Evaluate RAG Performance

This guide is part of a learning series about Retrieval-Augmented Generation (RAG). For context, see the Introduction to RAG.

RAG performance can be logged, measured, and improved like any other technical solution, but since the LLM output is non-deterministic, you can’t just write unit tests and move on.

A few different approaches have emerged to solve this problem.

  • User evaluation of the LLM responses

You’ve probably seen the thumbs-up/thumbs-down rating on ChatGPT’s responses. Users provide feedback which is used to tune the LLM. If users aren’t supplying a lot of feedback, how often they request regenerated responses is also an actionable metric.

  • LLM self-evaluation

Teach an LLM to evaluate its own responses. One example of this is the LangChain AutoEvaluator.

  • Human spot-checking

Use good old human spot-checking to evaluate the LLM’s outputs. Inspect your responses manually and determine if they meet the quality you require.

How is response quality measured?

The quality of the response is measured by the accuracy of the information provided in the response. The accuracy of the information is measured by comparing the information in the response to the information in the vector database.

How responses are scored depends on the tool used to evaluate the RAG application.

For example, Ragas calculates a score based on:

  • faithfulness - the factual consistency of the answer to the context base on the question.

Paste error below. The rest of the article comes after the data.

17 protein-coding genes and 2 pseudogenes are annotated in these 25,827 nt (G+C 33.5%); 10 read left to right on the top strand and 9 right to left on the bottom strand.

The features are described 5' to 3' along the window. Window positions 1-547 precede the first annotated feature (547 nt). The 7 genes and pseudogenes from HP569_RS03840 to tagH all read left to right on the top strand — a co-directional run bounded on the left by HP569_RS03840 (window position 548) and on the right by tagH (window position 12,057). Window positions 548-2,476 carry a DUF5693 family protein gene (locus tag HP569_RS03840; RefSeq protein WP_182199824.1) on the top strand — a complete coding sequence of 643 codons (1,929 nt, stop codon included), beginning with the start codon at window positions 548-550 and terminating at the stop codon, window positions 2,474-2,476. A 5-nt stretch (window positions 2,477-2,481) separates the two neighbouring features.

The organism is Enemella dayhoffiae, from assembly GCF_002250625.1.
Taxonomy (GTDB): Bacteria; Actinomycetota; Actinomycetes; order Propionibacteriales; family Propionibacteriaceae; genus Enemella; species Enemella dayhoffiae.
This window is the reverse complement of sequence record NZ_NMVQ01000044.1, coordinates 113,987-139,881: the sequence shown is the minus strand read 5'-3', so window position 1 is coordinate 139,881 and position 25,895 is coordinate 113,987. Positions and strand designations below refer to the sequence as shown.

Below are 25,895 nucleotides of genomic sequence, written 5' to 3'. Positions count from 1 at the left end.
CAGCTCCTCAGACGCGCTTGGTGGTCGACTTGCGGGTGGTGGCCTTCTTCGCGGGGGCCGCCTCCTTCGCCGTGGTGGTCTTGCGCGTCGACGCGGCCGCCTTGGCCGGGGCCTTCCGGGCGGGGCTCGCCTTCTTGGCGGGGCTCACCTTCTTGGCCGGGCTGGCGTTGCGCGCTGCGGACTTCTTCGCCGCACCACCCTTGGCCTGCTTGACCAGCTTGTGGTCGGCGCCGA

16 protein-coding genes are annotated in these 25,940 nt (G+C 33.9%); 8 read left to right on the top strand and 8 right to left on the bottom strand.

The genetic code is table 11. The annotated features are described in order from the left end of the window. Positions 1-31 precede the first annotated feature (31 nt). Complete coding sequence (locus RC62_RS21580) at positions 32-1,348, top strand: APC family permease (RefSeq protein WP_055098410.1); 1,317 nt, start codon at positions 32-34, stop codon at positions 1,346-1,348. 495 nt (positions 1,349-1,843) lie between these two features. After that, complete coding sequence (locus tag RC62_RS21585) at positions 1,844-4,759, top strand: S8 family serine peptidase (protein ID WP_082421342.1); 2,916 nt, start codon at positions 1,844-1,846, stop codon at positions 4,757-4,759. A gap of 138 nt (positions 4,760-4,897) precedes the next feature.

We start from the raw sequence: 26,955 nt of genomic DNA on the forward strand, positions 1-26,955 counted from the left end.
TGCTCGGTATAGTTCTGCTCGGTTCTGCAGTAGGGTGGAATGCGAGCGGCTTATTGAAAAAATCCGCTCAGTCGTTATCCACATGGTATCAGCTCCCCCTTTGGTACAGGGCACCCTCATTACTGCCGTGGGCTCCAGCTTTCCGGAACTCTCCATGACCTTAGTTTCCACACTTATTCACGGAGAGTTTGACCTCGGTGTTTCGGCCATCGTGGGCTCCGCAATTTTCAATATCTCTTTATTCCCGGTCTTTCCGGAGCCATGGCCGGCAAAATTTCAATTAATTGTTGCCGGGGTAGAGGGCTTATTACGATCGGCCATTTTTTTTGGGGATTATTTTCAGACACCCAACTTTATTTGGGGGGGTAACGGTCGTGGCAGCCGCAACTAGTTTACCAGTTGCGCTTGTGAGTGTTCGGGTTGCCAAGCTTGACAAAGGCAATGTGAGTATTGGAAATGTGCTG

• context_precision - a measure of how relevant the retrieved context is to the question. Conveys quality of the retrieval pipeline.

  • answer_relevancy - a measure of how relevant the answer is to the question

  • context_recall - measures the ability of the retriever to retrieve all the necessary information needed to answer the question.

Trulens, another AI evaluation tool, evaluates RAG applications according to the “RAG triad”.

  • Context Relevance - Is the retrieved context relevant to the query?

The first step of any RAG application is retrieval. To verify the quality of retrieval, ensure that each chunk of context is relevant to the input query. This is critical because the LLM will use this context to form an answer, so any irrelevant information in the context could be weaved into a hallucination.

  • Groundedness - Is the response supported by the context?

After the context is retrieved, it is then formed into an answer by an LLM. LLMs often stray from the facts provided, exaggerating or expanding to a correct-sounding answer. To verify the groundedness of an application, separate the response into separate statements and independently search for evidence that supports each within the retrieved context.

  • Answer Relevance - Is the answer relevant to the query? Is the final response useful?

The LLM response still needs to helpfully answer the original question. Verify this by evaluating the relevance of the final response to the user input.

Ideally, if the vector database contains only accurate information, then the answers provided by the RAG should also be accurate.

What’s next?

You’ve learned about indexing, querying, and evaluating your RAG application - well done!

Try a RAG application for yourself with the Quickstart guide, or take your RAG application to the next level with some Advanced RAG techniques.

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